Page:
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Golf, Guilt, and Capitalism
by Larry Sechrest

Among the several interests I pursue outside my professional activities as an economist is the grand and ancient, but bedeviling, game of golf. I play as frequently as I can, and I also enjoy watching golf on television. However, one thing I most definitely do not enjoy are the frequent "promotional spots" touting the role of the various professional golf tours (PGA, Senior PGA, and LPGA) as charitable, public service institutions.

Anyone who has seen any golf on TV during the last few years surely will know what I am referring to. The format is usually the same. There will be some announcerís voice citing the millions of dollars that professional golf tournaments have recently raised for some charity or other. Then there will appear the smiling face of some well-known golfer and footage of him interacting with the needy. You might see Phil Mickelson encouraging retarded kids, Bob Murphy visiting a hospital, Ray Floyd talking to cancer researchers, or Corey Pavin playing basketball with "inner-city youth". Regardless of the particulars, these spots invariably also include an explicit statement apparently designed to explain and justify such charitable activities. The explanation is that individual golfers undertake these actions, and the several professional golf tours undertake the fundraising, because they feel both that they "have a responsibility to help the less fortunate" and that they must "give something back to their community".

Allow me to explain why I believe that all this is grievously wrongheaded, irrational, and antithetical to capitalism. First of all, any reader who just leaped to the conclusion that I must be some miserly misanthrope who would rather die than give away even one dollar of his monetary income is, simply, wrong. There are, in fact, several private organizations to which I freely and happily contribute every year. It is not charity or generosity per se that I am criticizing. To respond to virtue with generosity is perfectly honorable.

What I oppose are the two sentiments expressed above. Namely, I take exception both to the notion that the "more fortunate" have a moral obligation to assist the "less fortunate" and to the demand that productive, prosperous individuals must "give something back". The first fails to make the crucial distinction between those who are worthy of aid and those who are not. A man of admirable character who has fallen on hard times through no fault of his own is worthy; a man whose misery stems from his own foolishness or irresponsibility is not worthy. The second obviously assumes that those who succeed in life must in some sense do so at the expense of their fellow citizens. That is, the successful allegedly gain their status by exploiting others. How can something be "given back" unless it was stolen in the first place?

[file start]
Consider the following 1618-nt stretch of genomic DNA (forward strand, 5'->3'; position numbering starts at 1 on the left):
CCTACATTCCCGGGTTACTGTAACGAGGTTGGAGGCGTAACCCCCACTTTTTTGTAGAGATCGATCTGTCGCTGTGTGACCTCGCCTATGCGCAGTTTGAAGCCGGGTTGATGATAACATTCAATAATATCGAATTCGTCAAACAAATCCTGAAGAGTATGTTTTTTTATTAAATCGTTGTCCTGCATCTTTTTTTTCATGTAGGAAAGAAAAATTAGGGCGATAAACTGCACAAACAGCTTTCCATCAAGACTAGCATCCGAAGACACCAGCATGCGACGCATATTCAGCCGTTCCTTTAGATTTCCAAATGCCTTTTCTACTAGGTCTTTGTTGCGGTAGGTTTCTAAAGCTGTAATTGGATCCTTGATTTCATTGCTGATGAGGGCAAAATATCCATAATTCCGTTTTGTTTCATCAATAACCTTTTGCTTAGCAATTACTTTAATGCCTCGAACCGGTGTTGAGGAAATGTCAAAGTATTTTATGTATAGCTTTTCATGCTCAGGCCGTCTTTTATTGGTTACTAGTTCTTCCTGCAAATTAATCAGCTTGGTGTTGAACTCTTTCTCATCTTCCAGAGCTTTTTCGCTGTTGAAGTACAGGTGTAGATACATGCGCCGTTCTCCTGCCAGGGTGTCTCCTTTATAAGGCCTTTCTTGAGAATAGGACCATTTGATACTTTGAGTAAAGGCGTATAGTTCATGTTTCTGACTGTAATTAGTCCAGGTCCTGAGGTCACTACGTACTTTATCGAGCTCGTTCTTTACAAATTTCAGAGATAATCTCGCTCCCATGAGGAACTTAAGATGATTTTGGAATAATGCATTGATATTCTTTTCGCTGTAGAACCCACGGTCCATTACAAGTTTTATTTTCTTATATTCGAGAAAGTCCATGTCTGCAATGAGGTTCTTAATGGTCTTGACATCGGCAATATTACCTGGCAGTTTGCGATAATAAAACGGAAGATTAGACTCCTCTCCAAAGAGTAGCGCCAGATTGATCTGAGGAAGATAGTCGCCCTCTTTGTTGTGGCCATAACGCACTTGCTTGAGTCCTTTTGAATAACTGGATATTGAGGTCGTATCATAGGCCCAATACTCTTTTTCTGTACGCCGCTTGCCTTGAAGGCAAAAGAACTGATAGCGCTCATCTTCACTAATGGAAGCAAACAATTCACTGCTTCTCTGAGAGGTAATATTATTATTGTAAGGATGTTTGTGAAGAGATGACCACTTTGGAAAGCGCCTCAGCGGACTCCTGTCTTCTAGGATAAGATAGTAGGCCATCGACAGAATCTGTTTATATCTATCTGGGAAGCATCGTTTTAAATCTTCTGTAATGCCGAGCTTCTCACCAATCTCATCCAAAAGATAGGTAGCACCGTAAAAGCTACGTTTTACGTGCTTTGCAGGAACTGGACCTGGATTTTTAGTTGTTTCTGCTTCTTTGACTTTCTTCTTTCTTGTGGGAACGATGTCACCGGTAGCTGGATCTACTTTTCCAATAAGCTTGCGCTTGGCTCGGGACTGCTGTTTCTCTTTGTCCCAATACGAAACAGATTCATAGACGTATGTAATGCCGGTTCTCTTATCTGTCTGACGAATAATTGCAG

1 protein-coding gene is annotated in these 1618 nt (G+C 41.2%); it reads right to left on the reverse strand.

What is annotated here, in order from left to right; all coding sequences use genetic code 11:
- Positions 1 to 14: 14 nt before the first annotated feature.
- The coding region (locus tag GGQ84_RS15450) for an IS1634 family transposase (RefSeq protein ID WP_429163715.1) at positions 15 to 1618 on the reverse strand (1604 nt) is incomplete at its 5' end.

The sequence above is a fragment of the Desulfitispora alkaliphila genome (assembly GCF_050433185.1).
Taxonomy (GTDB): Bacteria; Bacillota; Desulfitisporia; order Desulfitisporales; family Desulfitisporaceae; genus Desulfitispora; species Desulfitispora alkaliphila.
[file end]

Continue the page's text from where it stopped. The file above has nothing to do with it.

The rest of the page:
One might object to my characterization of the "give something back" proposition as an implicit argument that some form of exploitation has occurred. The reader might insist that all this means is that a nurturing community greatly fosters individual success. Oh, in other words, "it takes a village to raise a golfer"? This is no different than Hillary Clintonís notorious and pernicious doctrine that "it takes a village to raise a child". Human achievement is not a group activity, despite the frequency of cooperation, because thinking is not a group activity. Only collectivists will insist otherwise. And only collectivists will insist that the individual achiever has an obligation to share the fruits of his labor with even the dregs of the human race.

What does all this have to do with capitalism? Professional golfers are, after all, independent businesspeople whose amazing skills bring them a great deal of media attention. And the message they are conveying when they prattle on about "responsibility to the community" is one that is inconsistent with a free market. Indeed, it is a message that may well prove to be suicidal. The pillars of a free society are reason, achievement, and individual rights. The hallmarks of the welfare state are sentimentality, redistribution, and collective entitlements. To defend the former on grounds only appropriate for the latter is, ultimately, to destroy capitalism. The last century of American history offers abundant examples of just that process of incremental destruction.

Pro golfers should feel no guilt about their high incomes; they earn every penny. Very few humans are capable of playing this demanding game with such consummate skill. And the touring pros should reject every suggestion that they must give something back to society at large. They took nothing in the first place. There is nothing to give back. Indeed, their athletic achievements represent a net gain, for they provide us "duffers" with precious and unforgettable memories. We should applaud their triumphs, not accost them like beggars.



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